Many postsecondary teachers find their jobs rewarding because they are surrounded by others who enjoy the subject they teach. The opportunity to share their expertise with others is appealing to many.
However, some postsecondary teachers must find a balance between teaching students and doing research and publishing their findings. This can be stressful, especially for beginning teachers seeking advancement in 4-year research universities. At the community college level, professors focus mainly on teaching students and administrative duties.
Classes are generally held during the day, although some are offered in the evenings and weekends to accommodate students who have jobs or family obligations.
Although some postsecondary teachers teach summer courses, many use that time to conduct research, involve themselves in professional development, or to travel.
Many postsecondary teachers teach part time, and may teach courses at several colleges or universities. Some may have a full-time job in their field of expertise in addition to a part-time teaching position. For example, an active lawyer or judge might teach a law school class during the evening.
Postsecondary teachers’ schedules generally are flexible. Full-time teachers need to be on campus to teach classes and have office hours. Otherwise, they are free to set their schedule to prepare for classes and grade assignments. They may also spend time carrying out administrative responsibilities, such as serving on committees.
Overall employment of postsecondary teachers is projected to grow 11 percent from 2018 to 2028, much faster than the average for all occupations. Enrollment at postsecondary institutions is expected to continue to rise. The majority of employment growth is likely to be in part-time positions.
How to Become a Postsecondary Teacher
Educational requirements vary with the subject taught and the type of educational institution. Typically postsecondary teachers must have a Ph.D. However, a master's degree may be enough for some postsecondary teachers at community colleges. Other postsecondary teachers may need work experience in their field of expertise.
Postsecondary teachers who work for 4-year colleges and universities typically need a doctoral degree in their field. Some schools may hire those with a master’s degree or those who are doctoral degree candidates for some specialties, such as fine arts, or for some part-time positions.
Doctoral programs generally take multiple years to complete, and students must already possess a bachelor’s or master’s degree before enrolling in a doctoral program. Doctoral students spend time writing a doctoral dissertation, which is a paper presenting original research in the student’s field of study. Candidates usually specialize in a subfield, such as organic chemistry or European history.
Community colleges or career and technical schools also may hire those with a master’s degree. However, some fields have more applicants than available positions. In these situations, institutions can be more selective, and they frequently choose applicants who have a Ph.D. over those with a master’s degree.
Work Experience in a Related Occupation
Some institutions may prefer to hire those with teaching or other work experience, but this is not a requirement for all fields or for all employers.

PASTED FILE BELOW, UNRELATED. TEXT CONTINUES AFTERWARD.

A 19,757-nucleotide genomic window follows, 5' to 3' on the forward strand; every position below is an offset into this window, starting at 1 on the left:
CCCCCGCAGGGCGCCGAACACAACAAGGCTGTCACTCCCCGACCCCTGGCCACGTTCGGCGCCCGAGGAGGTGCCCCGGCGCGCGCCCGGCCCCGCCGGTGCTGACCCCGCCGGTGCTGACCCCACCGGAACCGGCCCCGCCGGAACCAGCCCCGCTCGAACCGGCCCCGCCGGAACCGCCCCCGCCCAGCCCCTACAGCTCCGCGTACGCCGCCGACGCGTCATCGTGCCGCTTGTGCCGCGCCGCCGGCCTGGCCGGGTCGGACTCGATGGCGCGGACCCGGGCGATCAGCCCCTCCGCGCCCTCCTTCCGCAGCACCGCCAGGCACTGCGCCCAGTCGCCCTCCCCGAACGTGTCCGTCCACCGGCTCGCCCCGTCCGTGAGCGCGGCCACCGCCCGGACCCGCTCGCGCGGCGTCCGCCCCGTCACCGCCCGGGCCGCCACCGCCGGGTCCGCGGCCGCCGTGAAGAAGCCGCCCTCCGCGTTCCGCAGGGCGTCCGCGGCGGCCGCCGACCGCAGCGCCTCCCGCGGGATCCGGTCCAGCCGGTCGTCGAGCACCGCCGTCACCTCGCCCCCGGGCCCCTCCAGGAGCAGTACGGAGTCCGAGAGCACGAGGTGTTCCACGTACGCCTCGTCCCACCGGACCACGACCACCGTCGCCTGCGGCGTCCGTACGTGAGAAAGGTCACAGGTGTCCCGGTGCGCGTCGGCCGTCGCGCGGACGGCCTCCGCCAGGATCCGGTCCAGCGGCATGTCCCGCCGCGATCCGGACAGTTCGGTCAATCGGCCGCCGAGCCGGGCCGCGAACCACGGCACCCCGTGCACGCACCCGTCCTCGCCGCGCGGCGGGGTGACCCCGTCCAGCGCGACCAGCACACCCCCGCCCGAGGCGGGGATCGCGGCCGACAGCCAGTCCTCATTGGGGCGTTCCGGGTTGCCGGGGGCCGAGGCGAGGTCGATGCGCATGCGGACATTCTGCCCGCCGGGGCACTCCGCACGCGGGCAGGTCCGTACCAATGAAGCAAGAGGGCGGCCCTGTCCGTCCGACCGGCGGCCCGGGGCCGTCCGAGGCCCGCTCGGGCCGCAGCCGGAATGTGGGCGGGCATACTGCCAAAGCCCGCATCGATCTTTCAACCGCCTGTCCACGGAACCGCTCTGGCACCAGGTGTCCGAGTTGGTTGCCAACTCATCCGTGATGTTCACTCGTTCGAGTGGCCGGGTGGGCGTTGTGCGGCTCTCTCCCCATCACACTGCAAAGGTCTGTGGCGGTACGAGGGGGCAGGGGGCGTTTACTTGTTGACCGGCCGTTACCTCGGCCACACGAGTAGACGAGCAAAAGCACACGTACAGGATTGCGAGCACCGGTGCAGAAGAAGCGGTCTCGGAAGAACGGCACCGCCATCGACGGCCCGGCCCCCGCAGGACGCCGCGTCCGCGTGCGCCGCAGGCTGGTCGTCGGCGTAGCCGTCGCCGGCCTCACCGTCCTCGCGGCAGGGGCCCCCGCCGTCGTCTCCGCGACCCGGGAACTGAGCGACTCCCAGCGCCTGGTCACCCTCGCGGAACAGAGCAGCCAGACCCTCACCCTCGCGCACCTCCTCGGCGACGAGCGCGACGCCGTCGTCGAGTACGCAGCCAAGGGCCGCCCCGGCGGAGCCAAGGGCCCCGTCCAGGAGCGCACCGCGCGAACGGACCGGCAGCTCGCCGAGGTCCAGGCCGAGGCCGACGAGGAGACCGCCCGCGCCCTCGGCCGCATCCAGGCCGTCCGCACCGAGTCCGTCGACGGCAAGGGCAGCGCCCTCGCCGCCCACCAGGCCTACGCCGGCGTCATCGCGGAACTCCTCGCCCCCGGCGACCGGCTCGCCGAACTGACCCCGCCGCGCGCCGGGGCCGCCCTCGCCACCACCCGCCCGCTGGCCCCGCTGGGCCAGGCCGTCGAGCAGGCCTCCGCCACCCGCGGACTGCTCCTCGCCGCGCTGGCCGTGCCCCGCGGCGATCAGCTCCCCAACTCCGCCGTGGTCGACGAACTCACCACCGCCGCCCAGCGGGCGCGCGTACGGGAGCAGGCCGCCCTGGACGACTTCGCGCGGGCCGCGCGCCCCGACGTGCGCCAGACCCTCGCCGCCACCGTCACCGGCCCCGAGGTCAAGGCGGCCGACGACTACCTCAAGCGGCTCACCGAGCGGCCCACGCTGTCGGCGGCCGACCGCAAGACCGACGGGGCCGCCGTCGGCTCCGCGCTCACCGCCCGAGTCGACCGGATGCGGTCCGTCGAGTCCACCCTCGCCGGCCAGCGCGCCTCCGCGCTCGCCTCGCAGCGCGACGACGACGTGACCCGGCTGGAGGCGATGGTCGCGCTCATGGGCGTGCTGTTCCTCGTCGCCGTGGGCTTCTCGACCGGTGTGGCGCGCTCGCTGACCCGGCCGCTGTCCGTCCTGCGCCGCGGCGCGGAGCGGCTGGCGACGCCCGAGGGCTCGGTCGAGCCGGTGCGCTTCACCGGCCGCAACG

In health specialties, art, law, or education fields, hands-on work experience in the industry can be important. Postsecondary teachers in these fields often gain experience by working in an occupation related to their field of expertise.
In fields such as biological science, physics, and chemistry, some postsecondary teachers have postdoctoral research experience. These short-term jobs, sometimes called “post-docs,” usually involve working for 2 to 3 years as a research associate or in a similar position, often at a college or university.
Some postsecondary teachers gain teaching experience by working as graduate teaching assistants—students who are enrolled in a graduate program and teach classes in the institution in which they are enrolled.
Licenses, Certifications, and Registrations
Postsecondary teachers who prepare students for an occupation that requires a license, certification, or registration, may need to have—or they may benefit from having—the same credential. For example, a postsecondary nursing teacher might need a nursing license or a postsecondary education teacher might need a teaching license.
A major goal for postsecondary teachers with a doctoral degree is attaining a tenure—a guarantee that a professor cannot be fired without just cause. It can take up to 7 years of moving up the ranks in tenure-track positions. The ranks are assistant professor, associate professor, and professor. Tenure is granted through a review of the candidate’s research, contribution to the institution, and teaching.
Tenure and tenure-track positions are declining as institutions are relying more heavily on part-time professors.
Some tenured professors advance to administrative positions, such as dean or president. For information on deans and other administrative positions, see the profile on top executives.
Critical-thinking skills. To challenge established theories and beliefs, conduct original research, and design experiments, postsecondary teachers need to apply analyses and logic to arrive at sound conclusions.
Interpersonal skills. Most postsecondary teachers need to be able to work well with others and must have good communication skills to serve on committees and give lectures.
Resourcefulness. Postsecondary teachers need to be able to present information in a way that students will understand. They need to adapt to the different learning styles of their students and teach students who have little or no experience with the subject.
Speaking skills. Postsecondary teachers need good verbal skills to give lectures.
Writing skills. Postsecondary teachers need to be skilled writers to publish original research and analysis.
Bureau of Labor Statistics, U.S. Department of Labor, Occupational Outlook Handbook, Postsecondary Teachers,
on the Internet at https://www.bls.gov/ooh/education-training-and-library/postsecondary-teachers.htm (visited ).